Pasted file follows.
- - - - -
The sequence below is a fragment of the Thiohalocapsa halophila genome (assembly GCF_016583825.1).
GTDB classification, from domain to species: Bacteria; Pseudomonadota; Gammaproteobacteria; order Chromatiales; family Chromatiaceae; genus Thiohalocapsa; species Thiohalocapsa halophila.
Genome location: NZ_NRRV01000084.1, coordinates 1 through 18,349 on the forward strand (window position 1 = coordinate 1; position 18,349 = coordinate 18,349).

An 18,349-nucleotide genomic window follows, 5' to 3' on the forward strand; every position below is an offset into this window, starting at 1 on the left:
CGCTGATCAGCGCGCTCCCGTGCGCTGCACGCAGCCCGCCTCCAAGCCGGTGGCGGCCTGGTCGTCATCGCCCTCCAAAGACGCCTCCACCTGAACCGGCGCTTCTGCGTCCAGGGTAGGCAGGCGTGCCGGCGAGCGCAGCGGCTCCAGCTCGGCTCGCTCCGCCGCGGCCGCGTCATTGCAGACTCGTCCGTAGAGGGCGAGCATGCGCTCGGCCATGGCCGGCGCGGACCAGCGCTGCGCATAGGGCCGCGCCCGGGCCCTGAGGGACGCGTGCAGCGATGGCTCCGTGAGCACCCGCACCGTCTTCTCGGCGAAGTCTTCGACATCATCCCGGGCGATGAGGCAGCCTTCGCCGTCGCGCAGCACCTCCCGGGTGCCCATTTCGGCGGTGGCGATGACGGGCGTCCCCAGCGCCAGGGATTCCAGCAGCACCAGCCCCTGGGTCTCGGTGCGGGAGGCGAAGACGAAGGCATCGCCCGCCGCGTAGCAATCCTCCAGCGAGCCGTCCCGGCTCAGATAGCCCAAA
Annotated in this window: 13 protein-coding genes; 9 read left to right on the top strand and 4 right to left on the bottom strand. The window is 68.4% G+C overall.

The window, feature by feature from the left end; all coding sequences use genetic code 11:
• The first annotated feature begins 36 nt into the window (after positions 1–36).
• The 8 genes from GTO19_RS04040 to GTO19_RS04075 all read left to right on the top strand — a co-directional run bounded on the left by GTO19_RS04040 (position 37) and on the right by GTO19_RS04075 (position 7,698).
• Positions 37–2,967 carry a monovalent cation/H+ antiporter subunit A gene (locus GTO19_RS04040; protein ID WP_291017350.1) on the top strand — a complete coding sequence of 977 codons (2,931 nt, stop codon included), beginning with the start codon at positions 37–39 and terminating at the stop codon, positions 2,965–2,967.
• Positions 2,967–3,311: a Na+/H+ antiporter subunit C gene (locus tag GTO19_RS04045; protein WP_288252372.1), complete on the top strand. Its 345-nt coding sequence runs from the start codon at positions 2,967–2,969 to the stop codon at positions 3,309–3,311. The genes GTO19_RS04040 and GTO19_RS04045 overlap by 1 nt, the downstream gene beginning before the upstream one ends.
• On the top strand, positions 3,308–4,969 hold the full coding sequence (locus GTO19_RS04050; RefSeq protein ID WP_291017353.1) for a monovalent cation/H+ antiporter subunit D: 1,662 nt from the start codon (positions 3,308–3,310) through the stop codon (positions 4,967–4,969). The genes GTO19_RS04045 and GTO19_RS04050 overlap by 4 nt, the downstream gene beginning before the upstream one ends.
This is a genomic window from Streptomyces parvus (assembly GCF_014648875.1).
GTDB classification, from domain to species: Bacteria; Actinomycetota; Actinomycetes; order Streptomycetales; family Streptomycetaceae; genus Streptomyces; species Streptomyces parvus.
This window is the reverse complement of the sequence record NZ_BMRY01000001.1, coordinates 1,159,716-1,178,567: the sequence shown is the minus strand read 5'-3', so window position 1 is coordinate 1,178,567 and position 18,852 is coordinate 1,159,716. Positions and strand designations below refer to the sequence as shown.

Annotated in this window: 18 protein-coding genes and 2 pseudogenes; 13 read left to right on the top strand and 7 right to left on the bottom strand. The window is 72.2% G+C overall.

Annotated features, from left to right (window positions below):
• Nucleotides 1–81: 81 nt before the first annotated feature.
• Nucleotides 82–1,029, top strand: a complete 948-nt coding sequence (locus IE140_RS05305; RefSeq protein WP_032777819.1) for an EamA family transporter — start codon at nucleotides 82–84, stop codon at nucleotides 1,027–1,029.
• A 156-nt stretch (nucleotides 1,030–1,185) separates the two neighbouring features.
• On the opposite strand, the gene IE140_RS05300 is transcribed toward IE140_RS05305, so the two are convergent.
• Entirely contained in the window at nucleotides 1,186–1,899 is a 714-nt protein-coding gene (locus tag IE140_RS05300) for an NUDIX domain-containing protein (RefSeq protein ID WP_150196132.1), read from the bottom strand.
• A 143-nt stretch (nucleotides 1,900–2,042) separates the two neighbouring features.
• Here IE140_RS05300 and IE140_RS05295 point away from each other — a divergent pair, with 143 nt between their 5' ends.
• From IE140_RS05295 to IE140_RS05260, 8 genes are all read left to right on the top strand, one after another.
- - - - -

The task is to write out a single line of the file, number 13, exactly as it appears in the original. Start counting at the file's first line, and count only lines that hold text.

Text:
This is a genomic window from Streptomyces parvus (assembly GCF_014648875.1).